TheGenealogist has a comprehensive selection of records allowing family historians to trace their Irish ancestry. With a collection of transcript records and books to view online, some dating back to the 1500s, there is a significant collection to access online.
The Griffith’s Valuation Records are available to view on TheGenealogist. The Griffith’s Valuation was a boundary and land valuation survey of Ireland completed in 1868. Richard John Griffith started to value land in Scotland in 1806, valuing terrain through the examination of its soils. He used the ‘Scotch system of valuation’ and it was a version of this he introduced into Ireland when he became Commissioner of Valuation.
In 1825, Griffith was appointed by the British Government to carry out a boundary survey of Ireland. He was to mark the boundaries of every county, barony and civil parish in preparation for the first Ordnance Survey. He completed the boundary work in 1844. The original volumes of the survey are held in The National Archives, Dublin and the Public Record Office, Belfast.
The Griffith’s Valuation Records are important for family historians with ancestors in Ireland mainly due to the fact very little complete census material has survived from the 1800s. As it’s the only detailed guide to where people in Ireland lived in the mid-nineteenth century and also describes the property they owned or leased, it does act as a census substitute for the tumultuous years around the times of the Great Famine between 1845 and 1852.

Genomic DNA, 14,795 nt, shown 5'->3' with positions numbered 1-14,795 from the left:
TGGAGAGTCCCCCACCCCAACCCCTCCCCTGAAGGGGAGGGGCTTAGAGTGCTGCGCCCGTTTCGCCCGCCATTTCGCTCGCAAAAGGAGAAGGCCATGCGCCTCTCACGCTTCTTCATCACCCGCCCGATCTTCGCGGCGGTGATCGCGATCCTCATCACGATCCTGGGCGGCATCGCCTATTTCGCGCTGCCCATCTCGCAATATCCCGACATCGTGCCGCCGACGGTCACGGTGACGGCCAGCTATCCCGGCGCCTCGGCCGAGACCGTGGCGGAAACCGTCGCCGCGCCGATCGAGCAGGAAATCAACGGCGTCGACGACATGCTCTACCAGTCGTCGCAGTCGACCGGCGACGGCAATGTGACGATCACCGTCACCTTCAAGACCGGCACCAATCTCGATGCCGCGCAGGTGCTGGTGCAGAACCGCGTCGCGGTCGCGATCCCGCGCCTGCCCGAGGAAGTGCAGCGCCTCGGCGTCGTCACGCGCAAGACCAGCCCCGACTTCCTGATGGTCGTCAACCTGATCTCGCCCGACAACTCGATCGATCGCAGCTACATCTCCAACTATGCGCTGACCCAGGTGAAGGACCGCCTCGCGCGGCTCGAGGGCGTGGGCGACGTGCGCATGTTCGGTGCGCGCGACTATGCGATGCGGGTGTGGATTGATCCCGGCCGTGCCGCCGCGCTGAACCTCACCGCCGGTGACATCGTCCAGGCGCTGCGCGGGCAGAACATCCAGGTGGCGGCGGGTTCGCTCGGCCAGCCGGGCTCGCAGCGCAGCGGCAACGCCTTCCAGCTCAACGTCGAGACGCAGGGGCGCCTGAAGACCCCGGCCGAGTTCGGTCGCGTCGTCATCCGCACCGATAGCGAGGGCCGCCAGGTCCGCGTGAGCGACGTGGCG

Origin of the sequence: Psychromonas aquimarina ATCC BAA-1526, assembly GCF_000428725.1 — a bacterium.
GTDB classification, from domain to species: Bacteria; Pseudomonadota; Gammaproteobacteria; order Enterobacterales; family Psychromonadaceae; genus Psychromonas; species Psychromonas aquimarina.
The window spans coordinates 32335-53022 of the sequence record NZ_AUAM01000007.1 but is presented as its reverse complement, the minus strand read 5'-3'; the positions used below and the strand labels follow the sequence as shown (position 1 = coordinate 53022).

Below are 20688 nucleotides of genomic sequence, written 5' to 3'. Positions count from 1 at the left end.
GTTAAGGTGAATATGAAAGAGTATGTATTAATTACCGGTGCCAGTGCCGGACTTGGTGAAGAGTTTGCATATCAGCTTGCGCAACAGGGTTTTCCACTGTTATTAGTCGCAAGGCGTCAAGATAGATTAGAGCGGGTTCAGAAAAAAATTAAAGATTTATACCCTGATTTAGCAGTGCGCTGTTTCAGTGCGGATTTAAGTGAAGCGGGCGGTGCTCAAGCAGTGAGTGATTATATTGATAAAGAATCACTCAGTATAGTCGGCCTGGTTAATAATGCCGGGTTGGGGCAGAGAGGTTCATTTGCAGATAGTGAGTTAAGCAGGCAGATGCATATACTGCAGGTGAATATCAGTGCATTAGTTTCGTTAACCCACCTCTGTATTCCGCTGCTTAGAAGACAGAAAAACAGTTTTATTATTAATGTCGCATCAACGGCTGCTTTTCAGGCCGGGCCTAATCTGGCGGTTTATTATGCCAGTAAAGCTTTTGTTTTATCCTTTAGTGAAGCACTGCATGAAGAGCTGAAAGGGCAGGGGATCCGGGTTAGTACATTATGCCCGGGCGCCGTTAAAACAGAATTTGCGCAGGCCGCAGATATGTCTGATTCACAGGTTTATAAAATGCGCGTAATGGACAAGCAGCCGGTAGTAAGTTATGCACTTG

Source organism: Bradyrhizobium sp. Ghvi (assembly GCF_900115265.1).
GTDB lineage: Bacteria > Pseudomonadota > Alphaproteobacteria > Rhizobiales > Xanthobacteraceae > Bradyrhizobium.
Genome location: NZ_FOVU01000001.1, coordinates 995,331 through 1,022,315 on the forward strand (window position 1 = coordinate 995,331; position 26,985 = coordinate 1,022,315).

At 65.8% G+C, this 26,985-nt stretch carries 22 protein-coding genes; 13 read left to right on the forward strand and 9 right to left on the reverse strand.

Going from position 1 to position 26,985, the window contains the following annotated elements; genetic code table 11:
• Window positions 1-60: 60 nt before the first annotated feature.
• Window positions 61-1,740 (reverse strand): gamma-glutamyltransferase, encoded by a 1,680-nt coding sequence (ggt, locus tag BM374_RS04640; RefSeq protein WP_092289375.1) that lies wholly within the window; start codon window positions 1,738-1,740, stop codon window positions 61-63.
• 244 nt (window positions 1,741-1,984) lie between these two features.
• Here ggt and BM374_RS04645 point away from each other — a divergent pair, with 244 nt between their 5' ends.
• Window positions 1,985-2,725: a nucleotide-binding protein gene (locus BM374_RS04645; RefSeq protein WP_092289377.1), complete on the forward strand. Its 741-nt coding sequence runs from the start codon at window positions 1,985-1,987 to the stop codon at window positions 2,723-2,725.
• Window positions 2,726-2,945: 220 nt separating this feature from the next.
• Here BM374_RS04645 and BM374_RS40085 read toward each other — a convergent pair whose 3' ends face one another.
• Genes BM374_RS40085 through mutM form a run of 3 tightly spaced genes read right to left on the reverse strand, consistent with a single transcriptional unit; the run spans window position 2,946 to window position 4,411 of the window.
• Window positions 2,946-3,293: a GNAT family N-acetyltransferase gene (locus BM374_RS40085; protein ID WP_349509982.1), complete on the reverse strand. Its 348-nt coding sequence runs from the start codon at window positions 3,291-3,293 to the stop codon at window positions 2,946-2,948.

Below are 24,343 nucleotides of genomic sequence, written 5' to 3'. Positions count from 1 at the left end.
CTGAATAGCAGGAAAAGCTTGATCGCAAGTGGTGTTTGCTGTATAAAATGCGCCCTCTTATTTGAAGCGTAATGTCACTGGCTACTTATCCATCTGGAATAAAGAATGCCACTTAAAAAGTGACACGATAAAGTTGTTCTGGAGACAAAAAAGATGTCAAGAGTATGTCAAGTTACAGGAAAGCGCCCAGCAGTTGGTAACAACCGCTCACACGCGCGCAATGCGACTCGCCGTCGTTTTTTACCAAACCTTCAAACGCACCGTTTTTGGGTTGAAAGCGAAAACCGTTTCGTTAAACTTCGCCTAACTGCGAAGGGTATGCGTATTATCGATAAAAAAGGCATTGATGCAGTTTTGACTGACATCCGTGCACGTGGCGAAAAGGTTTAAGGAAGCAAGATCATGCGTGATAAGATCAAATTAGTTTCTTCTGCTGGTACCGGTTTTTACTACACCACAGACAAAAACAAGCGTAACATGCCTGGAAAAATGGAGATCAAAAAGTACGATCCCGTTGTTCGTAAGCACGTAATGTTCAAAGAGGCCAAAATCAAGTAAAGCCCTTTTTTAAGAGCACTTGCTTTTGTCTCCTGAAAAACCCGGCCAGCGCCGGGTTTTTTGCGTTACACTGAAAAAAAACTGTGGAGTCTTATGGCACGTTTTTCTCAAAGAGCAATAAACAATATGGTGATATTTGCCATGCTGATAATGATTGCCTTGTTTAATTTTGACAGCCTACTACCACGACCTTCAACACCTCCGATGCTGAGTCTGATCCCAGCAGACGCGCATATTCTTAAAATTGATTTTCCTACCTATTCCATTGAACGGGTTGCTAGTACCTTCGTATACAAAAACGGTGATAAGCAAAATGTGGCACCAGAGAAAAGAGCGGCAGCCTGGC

The Griffith’s Valuation Records offer the family historian the resource to find an Irish ancestor’s exact place of origin, providing a link to a specific townland and civil parish. This is vital in Irish ancestral research as you can then discover ecclesiastical parish records of births and marriages.
The Griffith’s Valuation Records provide:
TheGenealogist offers the records of land owners in Ireland who owned land of one acre and more. The record shows the name and address of the Owner and the holding, in acres, rods and poles and estimated yearly rental valuation of all holdings over 1 acre. The records are organised by county, landowner and the address for each landowner.
The Wills in Ireland in this period consist of 2 classes: Prerogative and Diocesan
The Prerogative Wills are regarded as the most important set of Wills. They commenced in 1536 and continued up to 1858. The record set includes alliances and aliases and also the Hawkins Collection of Wills from 1771 to 1852. Hawkins was the Deputy Registrar of the Prerogative Court.
Other records available in the Irish Collection on TheGenealogist include: Irish Pedigrees, Kelly’s Directories, Trade Directories, Telephone Directories, Irish MP’s Directories
Searching the Griffith’s Valuation records, we find the Honourable George Frederick William Yelverton, son of Barry John Yelverton, 3rd Viscount Avonmore, a family of Irish noblemen. The Viscount Avonmore title was created for the former Attorney-General for Ireland and Lord Chief Baron of the Exchequer for Ireland, Barry Yelverton, 1st Baron Yelverton.
George is found in the records as both occupying a property belonging to his father, the Viscount, and as a ‘lessor’ in another property, which is occupied by Patrick Mccabe.
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